In a rare interview, the one-legged commander of a Papuan militant group, Danny Kogoya, has vowed to return to the jungle to fight and continue a 50-year struggle against Indonesian rule in the country’s far-east and resource-rich province of Papua.
But first, Kogoya wants a prosthetic limb. He says his leg was amputated below the knee without his permission, after he was shot by Indonesia police while in their custody, in jail on manslaughter charges that were later dropped. Police say he was resisting arrest.
"This leg was amputated for the Free Papua Movement. I am asking for independence,” he told Radio Australia from his hideout known as Camp Victoria in neighboring Papua New Guinea (PNG). “I am asking for West Papua to exit the Republic of Indonesia.”
Jakarta annexed the former Dutch colony in 1969 after a dubious vote. It granted the resource-rich province some autonomy in 2001. Still, its military presence – more than 14,000 troops – has been a constant irritant with locals who claim mining interests have taken precedence over their daily lives.
Kogoya is a commander for the militant wing of the Free Papua Movement (OPM) and says he has 200 men ready to fight and another 7,000 under arms on standby. Weapons and bullets are in short supply, but there are no shortages of the Morning Star flag, banned in Indonesia.
Following his release, Kogoya said police had followed and threatened him, so he fled across the border to regroup but his presence in PNG has raised other issues in light of an extradition treaty recently signed between Jakarta and Port Moresby.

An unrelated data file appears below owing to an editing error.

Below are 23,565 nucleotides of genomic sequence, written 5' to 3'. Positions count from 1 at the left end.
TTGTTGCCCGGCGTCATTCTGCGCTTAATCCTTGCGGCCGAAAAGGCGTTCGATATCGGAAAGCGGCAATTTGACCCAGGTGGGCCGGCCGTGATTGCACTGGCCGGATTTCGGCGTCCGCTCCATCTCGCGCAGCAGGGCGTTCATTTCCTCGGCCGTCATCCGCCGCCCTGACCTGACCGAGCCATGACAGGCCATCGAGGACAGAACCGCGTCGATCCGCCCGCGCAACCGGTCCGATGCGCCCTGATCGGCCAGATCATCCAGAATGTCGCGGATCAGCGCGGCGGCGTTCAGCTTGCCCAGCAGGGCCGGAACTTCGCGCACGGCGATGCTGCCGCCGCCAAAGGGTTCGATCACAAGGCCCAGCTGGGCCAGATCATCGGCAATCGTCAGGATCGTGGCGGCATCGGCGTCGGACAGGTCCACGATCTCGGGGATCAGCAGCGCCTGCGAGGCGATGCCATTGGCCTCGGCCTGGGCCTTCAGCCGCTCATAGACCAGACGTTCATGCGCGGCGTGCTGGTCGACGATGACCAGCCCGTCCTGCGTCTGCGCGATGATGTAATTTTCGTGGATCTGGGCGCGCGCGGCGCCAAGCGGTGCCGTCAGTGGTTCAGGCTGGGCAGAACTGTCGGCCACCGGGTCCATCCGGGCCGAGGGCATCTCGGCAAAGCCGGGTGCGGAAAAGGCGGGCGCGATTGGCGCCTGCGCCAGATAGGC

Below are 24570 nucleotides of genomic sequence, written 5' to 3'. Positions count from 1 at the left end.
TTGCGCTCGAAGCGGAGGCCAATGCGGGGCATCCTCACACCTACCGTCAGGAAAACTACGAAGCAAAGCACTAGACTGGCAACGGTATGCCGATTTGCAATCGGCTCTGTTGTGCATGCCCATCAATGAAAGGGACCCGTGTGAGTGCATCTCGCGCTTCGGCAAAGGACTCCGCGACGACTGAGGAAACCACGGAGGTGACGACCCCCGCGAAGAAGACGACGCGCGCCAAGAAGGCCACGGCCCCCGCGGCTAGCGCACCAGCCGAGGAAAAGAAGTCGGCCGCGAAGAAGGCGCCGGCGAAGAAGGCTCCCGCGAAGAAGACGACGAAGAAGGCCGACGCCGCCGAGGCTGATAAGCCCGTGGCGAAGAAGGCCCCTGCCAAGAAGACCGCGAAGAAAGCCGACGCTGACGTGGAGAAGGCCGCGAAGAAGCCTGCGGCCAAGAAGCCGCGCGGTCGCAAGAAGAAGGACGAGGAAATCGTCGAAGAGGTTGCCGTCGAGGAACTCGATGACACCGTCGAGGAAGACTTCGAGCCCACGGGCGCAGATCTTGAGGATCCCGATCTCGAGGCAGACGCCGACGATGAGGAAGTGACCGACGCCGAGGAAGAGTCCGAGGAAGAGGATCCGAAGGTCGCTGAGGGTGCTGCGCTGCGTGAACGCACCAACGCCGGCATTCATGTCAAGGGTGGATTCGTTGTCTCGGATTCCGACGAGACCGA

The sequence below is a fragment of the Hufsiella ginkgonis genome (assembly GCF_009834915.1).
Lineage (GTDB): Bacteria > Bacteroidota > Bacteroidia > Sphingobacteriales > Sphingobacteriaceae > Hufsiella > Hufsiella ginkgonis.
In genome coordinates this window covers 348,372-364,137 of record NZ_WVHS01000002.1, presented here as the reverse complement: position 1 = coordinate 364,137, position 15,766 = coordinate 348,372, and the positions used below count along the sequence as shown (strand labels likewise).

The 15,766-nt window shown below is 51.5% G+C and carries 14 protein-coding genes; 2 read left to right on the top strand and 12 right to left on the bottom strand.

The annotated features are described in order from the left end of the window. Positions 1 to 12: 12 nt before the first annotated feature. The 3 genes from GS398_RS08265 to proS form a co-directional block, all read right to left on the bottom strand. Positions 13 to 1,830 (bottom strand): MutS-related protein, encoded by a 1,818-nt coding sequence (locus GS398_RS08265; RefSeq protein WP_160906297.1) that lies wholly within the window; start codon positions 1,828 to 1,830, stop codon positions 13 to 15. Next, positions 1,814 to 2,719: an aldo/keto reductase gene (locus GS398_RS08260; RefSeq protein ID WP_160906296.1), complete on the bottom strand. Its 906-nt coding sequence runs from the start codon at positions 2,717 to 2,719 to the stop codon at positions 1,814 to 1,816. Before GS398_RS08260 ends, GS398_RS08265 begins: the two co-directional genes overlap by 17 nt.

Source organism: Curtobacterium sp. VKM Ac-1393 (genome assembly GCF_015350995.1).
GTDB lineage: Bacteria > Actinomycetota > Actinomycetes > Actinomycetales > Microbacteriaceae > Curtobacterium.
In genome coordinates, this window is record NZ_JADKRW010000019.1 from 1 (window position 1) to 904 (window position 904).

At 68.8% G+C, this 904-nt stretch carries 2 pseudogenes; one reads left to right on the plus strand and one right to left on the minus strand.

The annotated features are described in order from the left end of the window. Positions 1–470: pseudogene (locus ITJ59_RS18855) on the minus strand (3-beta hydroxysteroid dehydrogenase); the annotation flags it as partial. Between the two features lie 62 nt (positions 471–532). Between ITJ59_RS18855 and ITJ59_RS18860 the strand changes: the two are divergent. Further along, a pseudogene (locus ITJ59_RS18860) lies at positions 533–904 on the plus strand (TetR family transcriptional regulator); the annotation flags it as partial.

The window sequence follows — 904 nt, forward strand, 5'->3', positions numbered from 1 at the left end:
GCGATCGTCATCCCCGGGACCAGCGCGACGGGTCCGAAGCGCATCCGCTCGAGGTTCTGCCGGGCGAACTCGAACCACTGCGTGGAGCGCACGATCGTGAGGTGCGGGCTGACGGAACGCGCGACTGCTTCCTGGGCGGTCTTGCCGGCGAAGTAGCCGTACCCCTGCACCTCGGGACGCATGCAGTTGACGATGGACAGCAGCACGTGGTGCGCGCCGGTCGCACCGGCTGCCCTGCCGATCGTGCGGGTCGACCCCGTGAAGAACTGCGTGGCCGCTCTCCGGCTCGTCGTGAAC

PNG insists the treaty is not for political activists but criminals only.
The OPM has continued to mount a low level, sometimes violent resistance against Indonesia for the independence of West Papua. Last month one man was killed for allegedly refusing to join the movement while the OPM also claimed responsibility for the killing of an Indonesian soldier, an incident that also left a civilian dead in the Papua district of Puncak Jaya.
Kogoya is also urging West Papuan activists living abroad to return home via Camp Victoria to continue the fight: "I want Jacob Prai in Sweden, John Ondawame in Australia, all those leaders abroad to come back to this camp, Camp Victoria, to continue the struggle for independence," he said.
Prai, a former head of the senate of the West Papua Provisional Government, and Ondawame, an academic and activist of the West Papua liberation movement, have been granted asylum in Sweden. Ondawame runs the OPM international office in Sweden.
Luke Hunt can be followed on Twitter at @lukeanthonyhunt.